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April 6, 2004

US Defense of Israeli Assassinations Is Counterproductive


by Stephen Zunes

The U.S. veto of a proposed UN Security Council resolution criticizing Israel's March 22 assassination of Hamas founder Sheik Ahmed Yassin has once again placed the United States both on the fringe of international public opinion and in opposition to international legal norms. Despite the proposed resolution condemning "all attacks against civilians," the United States once again was the lone dissenting vote, marking the 28th time since 1970 that the U.S. has blocked a Security Council resolution criticizing the actions of its most important Middle Eastern ally.

This is more than all the other permanent members of the Security Council have used their veto power on all other issues during that period combined.

The Fourth Geneva Conventions to which both Israel and the United States are signatories, and which the UN Security Council, in previous unanimous resolutions, has determined applies to the Israeli-occupied territories explicitly prohibits "the carrying out of executions without previous judgment pronounced by a regularly constituted court, affording all the judicial guarantees which are recognized as indispensable by civilized people." [Article 3(I)]

Furthermore, even if Ahmed Yassin was complicit in earlier acts of terrorism, the elderly, quadriplegic sheik would still be considered a "protected person," which the 1949 treaty describes as those "taking no active part in the hostilities, including members of armed forces ... placed hors de combat [out of combat] by sickness, wounds, detention, or any other cause."

Sheik Yassin and Terrorism

Sheik Yassin had been imprisoned twice in recent years by Israeli occupation forces, but Israel set him free without any charges of involvement with acts of terrorism. Though the Israeli military launched frequent raids in the Gaza Strip and other Palestinian areas to arrest suspects, they made no attempt to re-arrest Yassin. Similarly, the Israelis made no formal extradition request to the Palestine Authority.

Yassin was a spiritual leader, not a military leader. Despite his reactionary interpretation of Islamic teachings and his rationalizations for attacks against Israeli civilians, he was not generally considered to be in the chain of command regarding Hamas terrorist operations. Indeed, his failing health alone at the time of his assassination, he was largely blind and deaf limited his effectiveness as anything more than a symbolic figure.

In any case, Hamas was never a cult of personality centered around one person. Its multifaceted operations which, in addition to its military wing, include a network of schools, health care clinics, and other basic social services operated well during periods in which Yassin was jailed.

In more recent, years Sheik Yassin had been considered a relatively moderate voice, supporting a series of ceasefires with Israel (each of which Israel broke by assassinating Palestinian leaders). He had also insisted that military operations take place only within the boundaries of historic Palestine and not in the United States. He recently stated that Hamas would stop attacks against Israel from the Gaza Strip in return for an Israeli withdrawal from the territory. His successor, Abdel Aziz Rantisi, disagreed with Sheik Yassin on each of these matters, and will likely expand the deadly reach of Hamas' military wing.

The attack consisting of three missiles fired from a U.S.-supplied helicopter also killed seven other people: two bodyguards and five unarmed bystanders. The Israeli government has not even claimed these other victims were guilty of any crimes.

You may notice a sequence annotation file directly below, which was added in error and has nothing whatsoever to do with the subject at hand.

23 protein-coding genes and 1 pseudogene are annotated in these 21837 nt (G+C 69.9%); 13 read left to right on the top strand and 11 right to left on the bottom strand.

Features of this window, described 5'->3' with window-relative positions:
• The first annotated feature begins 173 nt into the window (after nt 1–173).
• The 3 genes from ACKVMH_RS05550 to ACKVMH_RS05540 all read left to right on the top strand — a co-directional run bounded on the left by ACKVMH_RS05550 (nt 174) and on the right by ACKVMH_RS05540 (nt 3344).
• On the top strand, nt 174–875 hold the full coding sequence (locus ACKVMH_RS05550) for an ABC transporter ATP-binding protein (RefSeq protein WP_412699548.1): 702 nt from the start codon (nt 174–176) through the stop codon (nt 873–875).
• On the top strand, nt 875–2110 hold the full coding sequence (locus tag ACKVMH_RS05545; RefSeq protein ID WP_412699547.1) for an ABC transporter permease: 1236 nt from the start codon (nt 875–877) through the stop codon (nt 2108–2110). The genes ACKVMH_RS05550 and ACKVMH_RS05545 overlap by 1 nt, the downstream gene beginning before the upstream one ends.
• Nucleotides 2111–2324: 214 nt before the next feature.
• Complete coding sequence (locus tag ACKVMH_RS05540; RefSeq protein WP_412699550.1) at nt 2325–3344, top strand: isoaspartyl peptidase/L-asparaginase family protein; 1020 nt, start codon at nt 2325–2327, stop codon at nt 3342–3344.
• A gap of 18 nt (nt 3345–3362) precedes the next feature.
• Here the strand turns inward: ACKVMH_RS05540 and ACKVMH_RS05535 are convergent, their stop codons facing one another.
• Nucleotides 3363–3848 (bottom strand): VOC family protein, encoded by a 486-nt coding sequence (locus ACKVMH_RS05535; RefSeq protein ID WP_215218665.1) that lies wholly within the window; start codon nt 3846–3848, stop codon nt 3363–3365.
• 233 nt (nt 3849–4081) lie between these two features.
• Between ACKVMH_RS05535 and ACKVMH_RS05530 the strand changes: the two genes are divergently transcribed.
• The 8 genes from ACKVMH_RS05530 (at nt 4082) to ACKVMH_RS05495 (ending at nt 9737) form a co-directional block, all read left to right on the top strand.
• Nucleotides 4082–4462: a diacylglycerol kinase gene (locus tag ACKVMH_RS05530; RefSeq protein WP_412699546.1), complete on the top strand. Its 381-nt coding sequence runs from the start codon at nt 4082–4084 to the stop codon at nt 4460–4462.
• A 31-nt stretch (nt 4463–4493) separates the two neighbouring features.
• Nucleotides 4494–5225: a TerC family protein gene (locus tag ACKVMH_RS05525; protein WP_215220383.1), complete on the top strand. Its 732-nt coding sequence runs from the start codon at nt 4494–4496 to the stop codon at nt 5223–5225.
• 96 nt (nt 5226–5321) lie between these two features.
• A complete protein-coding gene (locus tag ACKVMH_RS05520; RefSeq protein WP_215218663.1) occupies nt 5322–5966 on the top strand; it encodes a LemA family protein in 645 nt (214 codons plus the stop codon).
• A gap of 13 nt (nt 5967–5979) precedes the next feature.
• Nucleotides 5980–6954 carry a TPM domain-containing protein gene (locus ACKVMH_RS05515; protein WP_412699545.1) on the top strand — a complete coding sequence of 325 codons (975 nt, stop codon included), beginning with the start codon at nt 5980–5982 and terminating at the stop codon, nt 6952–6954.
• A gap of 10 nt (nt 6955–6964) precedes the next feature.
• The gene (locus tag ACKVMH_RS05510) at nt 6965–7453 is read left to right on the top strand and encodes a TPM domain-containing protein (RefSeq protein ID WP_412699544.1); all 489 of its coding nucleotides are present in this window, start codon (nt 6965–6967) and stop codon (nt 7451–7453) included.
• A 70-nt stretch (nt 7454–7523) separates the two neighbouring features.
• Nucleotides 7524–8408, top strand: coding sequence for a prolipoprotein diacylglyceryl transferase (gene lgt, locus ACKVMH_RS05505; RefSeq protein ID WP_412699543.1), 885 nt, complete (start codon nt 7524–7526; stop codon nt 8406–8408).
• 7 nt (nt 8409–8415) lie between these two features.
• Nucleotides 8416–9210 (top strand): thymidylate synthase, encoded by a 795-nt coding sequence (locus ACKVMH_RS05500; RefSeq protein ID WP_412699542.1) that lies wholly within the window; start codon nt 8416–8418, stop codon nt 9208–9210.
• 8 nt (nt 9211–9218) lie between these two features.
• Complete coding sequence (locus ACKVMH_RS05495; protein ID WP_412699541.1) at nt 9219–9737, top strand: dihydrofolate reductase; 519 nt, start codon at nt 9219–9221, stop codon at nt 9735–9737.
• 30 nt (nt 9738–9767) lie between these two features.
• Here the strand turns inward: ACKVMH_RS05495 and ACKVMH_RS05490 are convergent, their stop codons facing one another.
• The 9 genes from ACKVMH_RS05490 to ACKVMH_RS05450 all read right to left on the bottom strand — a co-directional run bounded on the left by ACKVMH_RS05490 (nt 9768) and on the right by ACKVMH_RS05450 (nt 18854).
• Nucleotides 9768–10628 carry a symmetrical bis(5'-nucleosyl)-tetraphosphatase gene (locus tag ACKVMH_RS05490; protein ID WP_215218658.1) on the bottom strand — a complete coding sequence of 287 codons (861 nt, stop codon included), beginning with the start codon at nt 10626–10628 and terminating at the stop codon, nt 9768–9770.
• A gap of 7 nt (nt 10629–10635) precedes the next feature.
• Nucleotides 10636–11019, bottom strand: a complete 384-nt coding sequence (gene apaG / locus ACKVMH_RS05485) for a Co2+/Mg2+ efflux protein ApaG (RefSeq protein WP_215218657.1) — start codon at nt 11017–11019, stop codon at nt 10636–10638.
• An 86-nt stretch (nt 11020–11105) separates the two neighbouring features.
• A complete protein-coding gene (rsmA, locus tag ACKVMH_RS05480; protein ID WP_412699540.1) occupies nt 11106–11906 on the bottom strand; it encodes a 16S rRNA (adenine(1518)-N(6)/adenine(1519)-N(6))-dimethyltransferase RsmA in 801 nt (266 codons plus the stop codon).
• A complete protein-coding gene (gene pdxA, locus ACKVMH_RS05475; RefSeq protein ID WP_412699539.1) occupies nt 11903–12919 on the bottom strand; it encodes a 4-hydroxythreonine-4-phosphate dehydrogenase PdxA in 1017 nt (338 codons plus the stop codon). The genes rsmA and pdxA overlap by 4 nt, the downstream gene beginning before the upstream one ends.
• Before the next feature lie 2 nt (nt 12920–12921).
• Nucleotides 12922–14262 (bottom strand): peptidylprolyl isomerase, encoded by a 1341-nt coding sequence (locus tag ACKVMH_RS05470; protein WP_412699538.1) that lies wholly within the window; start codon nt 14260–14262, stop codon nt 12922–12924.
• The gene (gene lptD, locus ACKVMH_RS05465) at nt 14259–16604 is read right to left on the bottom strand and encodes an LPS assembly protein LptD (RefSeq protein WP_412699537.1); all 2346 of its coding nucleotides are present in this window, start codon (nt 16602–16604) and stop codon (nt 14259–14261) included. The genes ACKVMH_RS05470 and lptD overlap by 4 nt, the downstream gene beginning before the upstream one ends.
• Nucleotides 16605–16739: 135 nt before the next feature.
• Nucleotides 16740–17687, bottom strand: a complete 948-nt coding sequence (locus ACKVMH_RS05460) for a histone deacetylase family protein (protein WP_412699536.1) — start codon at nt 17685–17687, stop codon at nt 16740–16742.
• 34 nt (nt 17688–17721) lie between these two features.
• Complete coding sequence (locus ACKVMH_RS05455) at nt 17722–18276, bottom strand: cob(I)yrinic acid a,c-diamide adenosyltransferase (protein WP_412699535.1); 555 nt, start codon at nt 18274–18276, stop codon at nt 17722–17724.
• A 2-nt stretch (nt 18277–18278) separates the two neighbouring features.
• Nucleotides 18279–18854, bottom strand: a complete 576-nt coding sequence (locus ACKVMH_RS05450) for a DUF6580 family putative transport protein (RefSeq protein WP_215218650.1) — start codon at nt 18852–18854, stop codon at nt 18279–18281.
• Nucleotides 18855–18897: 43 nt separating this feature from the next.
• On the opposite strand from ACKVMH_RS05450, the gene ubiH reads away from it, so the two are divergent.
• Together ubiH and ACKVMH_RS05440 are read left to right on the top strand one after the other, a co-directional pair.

In light of such moral, legal, and tactical questions regarding the assassination, the Bush administration's response is particularly disturbing.

The Bush Administration's Response to the Assassination

While not overtly endorsing the attack, President Bush declared on March 23 that " Israel has a right to defend herself from terror." A day earlier, National Security Adviser Condoleezza Rice defended the assassination by saying "Let's remember that Hamas is a terrorist organization, and Sheik Yassin has himself, we believe, been involved in terrorist planning." (She gave no evidence to back up her claims of Yassin's personal involvement in planning terrorist operations.)

The strongest language against the attack the Bush administration could use was uttered by spokesman Scott McLellan on the day of the attack, when he said that "the United States is deeply troubled by this morning's action in Gaza." Democrats in the House of Representatives, however, attacked the Bush administration from the right, with Rep. Gary Ackerman (NY) joined by Robert Matsui (CA), Barney Frank (MA), Nita Lowey (NY), Shelley Berkley (NV), Brad Sherman (CA), Carolyn McCarthy (NY), Ed Markey (MA), Martin Frost (TX), and other Democratic leaders demanding that President Bush "immediately repudiate" McLellan's statement.

In any event, the Bush administration response to Israel's assassinations policy was a lot milder than it had been previously. Last summer, for example, following Israel's unsuccessful assassination attempt against Rantisi, which killed a female bystander and wounded dozens of others, President Bush declared, "I regret the loss of innocent life. I'm concerned that the attacks will make it more difficult for the Palestinian leadership to fight off terrorist attacks. I also don't believe the attacks help the Israeli security."

The Democratic response to this moderate response from the administration, however, was even more vociferous. The entire House Democratic leadership Minority leader Nancy Pelosi (CA), Deputy leader Steny Hoyer (MD), Caucus Chair Robert Menendez (NJ), ranking House International Relations Committee ranking member Tom Lantos (CA), and dozens of others wrote a letter to President Bush saying that they were "deeply dismayed" by his comments. The Democrats claimed that " the attack on Hamas leader Abdel Rantisi was clearly justified as an application of Israel 's right to self-defense," and that Israel 's assassination policy must have "the full support of the United States."